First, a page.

Knowing what role waste and recycling companies play during a weather event can help eliminate confusion and keep response methods both effective and efficient.

2. Put safety first

When a natural disaster is on its way, the first thing haulers and municipal solid waste (MSW) departments often do is put safety first. From checking in with employees to alerting local communities of safety tips and service changes, precautions are taken to prepare not only waste and recycling industry workers but the members of communities that may be affected by natural disaster-related dangers and service disruptions.


3. Utilize a variety of communication methods

When a hurricane or other natural disaster strikes, many forms of communication may not be available, so it’s important to develop a variety of communication methods for both employees and customers.

“First and foremost, we make sure all employees’ contact information is correct and that a list is provided to all supervisors and managers for post-storm rollcalls,” says McLaughlin.


Having an updated contact list is important because companies want to ensure that employees are informed of any service changes, operations shutdowns, safety steps and procedures and more. The list can also help companies maintain a simple and efficient way to get a hold of employees when it’s time to conduct post-storm cleanup efforts.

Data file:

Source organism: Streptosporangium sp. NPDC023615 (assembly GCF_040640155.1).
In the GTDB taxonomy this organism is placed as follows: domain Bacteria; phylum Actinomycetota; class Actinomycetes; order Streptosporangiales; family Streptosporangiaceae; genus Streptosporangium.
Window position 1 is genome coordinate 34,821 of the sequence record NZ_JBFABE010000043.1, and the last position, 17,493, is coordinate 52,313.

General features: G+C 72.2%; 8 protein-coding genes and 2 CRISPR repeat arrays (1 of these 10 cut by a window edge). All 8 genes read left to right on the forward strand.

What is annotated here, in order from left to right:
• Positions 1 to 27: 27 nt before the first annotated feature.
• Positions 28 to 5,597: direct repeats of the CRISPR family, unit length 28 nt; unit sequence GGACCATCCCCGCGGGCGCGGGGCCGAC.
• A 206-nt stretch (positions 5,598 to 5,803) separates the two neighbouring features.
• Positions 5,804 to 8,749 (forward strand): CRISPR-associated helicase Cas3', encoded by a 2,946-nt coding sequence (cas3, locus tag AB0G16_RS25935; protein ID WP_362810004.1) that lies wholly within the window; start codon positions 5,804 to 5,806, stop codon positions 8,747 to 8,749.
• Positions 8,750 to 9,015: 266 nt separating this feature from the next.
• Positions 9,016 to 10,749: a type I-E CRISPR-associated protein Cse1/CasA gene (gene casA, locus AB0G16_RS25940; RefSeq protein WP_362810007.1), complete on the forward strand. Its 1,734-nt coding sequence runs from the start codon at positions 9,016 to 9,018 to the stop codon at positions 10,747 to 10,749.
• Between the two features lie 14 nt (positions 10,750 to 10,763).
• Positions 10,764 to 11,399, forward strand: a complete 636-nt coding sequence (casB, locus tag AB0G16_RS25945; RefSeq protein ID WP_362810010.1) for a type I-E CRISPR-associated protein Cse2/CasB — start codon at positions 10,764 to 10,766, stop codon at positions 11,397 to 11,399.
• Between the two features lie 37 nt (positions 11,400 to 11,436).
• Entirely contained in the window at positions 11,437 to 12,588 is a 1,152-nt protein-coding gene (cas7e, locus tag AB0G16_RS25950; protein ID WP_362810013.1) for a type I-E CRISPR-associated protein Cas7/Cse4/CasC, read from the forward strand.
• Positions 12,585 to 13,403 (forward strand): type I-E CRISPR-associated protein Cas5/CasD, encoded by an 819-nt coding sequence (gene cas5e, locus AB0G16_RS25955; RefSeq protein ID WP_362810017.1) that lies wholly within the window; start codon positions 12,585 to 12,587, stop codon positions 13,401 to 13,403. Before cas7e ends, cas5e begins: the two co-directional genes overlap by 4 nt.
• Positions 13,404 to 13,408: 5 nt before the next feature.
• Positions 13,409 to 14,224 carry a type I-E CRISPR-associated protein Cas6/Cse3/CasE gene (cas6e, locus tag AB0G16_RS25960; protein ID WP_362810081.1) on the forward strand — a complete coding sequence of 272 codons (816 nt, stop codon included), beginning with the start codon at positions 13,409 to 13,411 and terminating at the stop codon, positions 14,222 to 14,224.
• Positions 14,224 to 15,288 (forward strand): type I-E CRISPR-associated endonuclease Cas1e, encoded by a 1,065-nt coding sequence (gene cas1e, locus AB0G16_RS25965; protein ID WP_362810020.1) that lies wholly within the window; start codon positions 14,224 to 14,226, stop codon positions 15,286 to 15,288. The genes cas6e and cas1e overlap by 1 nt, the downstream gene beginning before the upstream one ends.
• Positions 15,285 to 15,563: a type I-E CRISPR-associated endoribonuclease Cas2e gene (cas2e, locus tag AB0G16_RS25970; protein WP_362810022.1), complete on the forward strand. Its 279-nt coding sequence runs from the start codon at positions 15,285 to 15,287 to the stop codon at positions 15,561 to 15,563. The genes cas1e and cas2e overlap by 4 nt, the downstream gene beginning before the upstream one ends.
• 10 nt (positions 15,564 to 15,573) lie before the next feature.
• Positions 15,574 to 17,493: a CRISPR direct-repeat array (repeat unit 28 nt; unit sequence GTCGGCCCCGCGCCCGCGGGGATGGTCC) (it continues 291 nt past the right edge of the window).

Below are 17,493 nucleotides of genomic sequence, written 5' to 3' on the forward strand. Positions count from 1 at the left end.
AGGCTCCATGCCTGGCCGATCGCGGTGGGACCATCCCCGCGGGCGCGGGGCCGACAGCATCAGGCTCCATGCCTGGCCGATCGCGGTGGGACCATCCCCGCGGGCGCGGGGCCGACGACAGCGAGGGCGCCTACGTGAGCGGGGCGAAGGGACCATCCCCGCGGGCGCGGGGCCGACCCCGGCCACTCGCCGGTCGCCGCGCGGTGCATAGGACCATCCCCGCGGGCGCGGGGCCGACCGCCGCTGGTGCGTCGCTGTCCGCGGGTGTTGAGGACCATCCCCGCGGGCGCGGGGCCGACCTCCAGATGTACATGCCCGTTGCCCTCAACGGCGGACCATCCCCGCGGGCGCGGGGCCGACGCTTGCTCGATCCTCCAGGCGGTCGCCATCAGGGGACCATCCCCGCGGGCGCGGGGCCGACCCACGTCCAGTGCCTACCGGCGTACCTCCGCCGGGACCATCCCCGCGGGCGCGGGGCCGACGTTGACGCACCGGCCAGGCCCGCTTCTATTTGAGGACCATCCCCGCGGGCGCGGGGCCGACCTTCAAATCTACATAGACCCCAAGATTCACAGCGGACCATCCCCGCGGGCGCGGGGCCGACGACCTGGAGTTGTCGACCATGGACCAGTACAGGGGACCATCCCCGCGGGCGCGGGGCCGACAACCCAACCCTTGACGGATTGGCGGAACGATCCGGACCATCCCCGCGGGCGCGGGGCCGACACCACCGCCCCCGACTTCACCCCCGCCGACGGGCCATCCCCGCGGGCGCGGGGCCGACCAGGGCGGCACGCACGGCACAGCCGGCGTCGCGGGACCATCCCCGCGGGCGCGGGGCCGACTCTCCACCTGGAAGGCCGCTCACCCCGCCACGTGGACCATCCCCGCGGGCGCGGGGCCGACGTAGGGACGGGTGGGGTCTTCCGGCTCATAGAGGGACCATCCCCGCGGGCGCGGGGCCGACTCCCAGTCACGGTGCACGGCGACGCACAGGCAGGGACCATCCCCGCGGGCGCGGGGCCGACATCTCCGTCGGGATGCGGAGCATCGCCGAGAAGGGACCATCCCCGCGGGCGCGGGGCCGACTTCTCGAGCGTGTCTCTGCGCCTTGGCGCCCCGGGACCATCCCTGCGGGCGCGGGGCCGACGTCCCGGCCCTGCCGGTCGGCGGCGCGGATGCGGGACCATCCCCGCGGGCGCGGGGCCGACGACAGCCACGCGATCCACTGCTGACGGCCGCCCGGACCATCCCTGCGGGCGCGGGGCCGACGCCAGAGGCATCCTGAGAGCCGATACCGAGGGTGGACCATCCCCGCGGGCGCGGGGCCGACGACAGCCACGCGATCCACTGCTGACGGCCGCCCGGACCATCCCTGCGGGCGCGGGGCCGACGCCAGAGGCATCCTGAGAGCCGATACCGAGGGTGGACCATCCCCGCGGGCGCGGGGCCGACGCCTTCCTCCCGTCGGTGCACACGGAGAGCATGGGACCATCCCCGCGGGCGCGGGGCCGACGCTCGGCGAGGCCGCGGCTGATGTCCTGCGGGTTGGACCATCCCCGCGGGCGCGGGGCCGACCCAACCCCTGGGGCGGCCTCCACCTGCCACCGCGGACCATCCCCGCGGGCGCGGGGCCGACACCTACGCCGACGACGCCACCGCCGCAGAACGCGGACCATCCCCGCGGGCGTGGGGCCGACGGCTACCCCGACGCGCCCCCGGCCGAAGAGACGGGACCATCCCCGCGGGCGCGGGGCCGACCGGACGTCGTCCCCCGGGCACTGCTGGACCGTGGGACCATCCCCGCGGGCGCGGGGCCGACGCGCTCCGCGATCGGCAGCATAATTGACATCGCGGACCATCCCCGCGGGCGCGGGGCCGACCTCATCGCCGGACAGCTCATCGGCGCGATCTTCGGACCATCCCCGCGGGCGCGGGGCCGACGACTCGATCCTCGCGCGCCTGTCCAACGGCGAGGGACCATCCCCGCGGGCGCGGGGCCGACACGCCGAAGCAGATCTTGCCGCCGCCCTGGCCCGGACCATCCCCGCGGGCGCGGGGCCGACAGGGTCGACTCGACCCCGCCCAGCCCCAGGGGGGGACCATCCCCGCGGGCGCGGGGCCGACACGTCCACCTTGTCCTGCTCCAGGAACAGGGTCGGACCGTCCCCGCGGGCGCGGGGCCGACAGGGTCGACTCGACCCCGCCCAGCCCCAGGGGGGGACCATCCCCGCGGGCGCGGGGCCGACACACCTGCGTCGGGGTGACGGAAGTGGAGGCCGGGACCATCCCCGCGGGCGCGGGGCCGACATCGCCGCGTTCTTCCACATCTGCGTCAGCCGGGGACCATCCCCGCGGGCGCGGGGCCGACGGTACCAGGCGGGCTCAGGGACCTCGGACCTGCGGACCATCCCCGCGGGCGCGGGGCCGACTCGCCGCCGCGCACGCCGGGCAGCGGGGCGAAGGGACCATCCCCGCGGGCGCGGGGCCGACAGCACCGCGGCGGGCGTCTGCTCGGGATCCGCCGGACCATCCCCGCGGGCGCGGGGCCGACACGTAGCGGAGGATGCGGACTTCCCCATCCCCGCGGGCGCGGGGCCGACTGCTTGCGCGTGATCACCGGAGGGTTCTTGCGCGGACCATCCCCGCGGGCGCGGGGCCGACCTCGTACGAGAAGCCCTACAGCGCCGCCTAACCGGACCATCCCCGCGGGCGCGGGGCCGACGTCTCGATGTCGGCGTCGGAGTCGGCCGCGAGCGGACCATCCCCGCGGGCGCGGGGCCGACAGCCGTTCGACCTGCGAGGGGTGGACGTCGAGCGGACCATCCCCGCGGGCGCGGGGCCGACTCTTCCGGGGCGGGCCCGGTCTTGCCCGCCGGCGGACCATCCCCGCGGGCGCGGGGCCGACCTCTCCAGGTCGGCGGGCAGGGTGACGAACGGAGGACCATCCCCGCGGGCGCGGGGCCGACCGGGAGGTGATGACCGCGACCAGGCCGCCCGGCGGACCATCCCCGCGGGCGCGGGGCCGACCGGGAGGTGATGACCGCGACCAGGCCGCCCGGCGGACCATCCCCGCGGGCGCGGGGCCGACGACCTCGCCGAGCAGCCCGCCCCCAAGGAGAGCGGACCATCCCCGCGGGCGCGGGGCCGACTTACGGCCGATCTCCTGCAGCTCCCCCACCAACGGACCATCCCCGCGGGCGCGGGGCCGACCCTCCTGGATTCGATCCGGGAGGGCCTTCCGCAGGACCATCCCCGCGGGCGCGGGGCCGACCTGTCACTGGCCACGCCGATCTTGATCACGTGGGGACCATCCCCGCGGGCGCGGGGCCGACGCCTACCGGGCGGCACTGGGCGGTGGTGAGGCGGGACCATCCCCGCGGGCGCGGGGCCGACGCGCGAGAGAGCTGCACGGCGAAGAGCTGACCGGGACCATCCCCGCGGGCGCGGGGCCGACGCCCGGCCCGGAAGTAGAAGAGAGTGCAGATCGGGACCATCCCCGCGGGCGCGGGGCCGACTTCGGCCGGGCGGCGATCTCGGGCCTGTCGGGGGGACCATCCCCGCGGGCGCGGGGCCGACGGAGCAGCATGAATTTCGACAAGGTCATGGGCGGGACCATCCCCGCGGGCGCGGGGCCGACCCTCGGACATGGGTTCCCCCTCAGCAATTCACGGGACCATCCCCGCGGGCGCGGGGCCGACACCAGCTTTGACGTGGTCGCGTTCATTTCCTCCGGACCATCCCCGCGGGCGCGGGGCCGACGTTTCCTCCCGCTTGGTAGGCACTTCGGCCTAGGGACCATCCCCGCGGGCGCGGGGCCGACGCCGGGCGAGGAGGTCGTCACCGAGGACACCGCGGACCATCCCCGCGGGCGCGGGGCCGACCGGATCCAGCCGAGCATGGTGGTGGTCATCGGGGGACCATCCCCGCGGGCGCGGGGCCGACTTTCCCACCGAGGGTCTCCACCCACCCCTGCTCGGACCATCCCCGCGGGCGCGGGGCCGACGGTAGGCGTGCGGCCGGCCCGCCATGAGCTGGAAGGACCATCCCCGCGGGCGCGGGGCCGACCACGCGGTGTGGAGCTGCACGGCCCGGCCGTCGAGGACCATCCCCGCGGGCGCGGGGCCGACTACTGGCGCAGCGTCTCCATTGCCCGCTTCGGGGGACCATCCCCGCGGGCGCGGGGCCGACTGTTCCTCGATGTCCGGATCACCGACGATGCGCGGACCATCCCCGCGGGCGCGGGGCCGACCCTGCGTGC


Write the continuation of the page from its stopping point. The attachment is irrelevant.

“We have everything from recorded phone messages to social media posts to emails,” says Morris. “You don’t know what type of access people will have, so we try to utilize all the methods we can. As soon as a weather event looks like it’s going to touch down in one of our areas, it’s important for us to set the right expectation with our customers. We don’t want to overpromise, and we want to be clear about where they fall in the scale of priority. Hospitals, medical facilities and food distribution centers are top priority so people can have access to necessities like medicine, food and water, but we are always thinking ahead to debris cleanup and collection services and completing those services when we are able.”

4. Properly secure and store hazardous waste

Failing to properly secure and store hazardous waste can be dangerous and come at a high cost. Materials can mix together and cause contamination, chemical impact can put companies out of operations for long periods of time, unchecked or improperly stored materials can mix together and cause combustion, and customers can think companies aren’t responsible or don’t care about them or the environment, according to Maricha Ellis, vice president of marketing and sales operations at Stericycle Environmental Solutions.